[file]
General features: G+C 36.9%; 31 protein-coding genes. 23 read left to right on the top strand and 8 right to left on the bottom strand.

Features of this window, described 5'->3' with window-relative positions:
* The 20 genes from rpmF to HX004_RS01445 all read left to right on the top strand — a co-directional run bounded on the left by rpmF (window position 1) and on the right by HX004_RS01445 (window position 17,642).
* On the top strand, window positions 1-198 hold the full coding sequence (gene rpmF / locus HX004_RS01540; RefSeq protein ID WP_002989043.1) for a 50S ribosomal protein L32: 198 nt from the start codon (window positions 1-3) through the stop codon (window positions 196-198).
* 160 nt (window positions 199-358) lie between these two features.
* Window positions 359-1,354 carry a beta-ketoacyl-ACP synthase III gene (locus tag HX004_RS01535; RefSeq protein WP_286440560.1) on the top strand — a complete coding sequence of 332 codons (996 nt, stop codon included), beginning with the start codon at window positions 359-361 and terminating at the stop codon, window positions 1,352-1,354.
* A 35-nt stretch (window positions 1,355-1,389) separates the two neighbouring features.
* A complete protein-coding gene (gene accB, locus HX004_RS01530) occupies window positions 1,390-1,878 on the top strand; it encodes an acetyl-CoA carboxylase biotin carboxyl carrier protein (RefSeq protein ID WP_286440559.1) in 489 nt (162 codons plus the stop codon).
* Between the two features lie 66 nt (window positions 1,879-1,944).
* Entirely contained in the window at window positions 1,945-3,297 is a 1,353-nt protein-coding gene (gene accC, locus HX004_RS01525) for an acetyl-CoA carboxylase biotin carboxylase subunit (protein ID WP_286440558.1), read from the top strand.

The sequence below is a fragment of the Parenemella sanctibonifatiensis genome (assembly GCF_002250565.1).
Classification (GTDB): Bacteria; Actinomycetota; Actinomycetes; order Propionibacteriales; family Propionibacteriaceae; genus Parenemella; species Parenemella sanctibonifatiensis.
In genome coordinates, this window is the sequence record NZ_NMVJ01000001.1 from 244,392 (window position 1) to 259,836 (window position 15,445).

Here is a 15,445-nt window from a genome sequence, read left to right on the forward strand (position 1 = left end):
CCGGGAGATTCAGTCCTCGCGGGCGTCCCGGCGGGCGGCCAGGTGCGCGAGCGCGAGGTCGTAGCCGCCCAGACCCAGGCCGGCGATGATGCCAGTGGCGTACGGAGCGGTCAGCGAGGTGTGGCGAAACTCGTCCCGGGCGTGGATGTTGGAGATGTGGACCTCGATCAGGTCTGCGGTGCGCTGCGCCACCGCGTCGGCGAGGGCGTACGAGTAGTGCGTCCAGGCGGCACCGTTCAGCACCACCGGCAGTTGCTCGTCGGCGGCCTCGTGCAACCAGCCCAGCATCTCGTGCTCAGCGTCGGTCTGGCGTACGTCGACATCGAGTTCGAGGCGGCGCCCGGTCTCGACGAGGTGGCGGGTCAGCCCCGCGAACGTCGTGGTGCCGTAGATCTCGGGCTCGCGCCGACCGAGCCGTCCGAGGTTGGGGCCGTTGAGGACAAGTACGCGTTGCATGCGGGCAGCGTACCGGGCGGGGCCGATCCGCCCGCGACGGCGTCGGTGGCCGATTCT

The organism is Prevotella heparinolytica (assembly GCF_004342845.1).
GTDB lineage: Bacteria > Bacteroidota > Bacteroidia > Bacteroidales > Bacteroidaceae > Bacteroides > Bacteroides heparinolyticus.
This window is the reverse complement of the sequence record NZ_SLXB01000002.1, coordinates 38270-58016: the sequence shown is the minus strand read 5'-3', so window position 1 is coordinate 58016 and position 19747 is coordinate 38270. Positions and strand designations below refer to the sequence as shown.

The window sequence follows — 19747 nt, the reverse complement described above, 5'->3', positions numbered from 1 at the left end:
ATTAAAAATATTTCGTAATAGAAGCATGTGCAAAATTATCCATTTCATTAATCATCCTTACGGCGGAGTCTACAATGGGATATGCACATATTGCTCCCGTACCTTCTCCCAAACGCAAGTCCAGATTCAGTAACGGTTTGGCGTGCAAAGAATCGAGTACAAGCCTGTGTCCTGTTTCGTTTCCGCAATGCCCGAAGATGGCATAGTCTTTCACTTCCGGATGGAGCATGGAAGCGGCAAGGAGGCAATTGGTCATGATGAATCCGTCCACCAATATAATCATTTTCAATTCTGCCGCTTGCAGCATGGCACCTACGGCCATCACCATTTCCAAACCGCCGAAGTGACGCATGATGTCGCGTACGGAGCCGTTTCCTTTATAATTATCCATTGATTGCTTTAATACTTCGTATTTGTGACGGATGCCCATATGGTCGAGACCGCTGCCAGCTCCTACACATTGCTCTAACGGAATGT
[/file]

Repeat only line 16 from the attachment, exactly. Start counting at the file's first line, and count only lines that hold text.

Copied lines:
The organism is Prevotella heparinolytica (assembly GCF_004342845.1).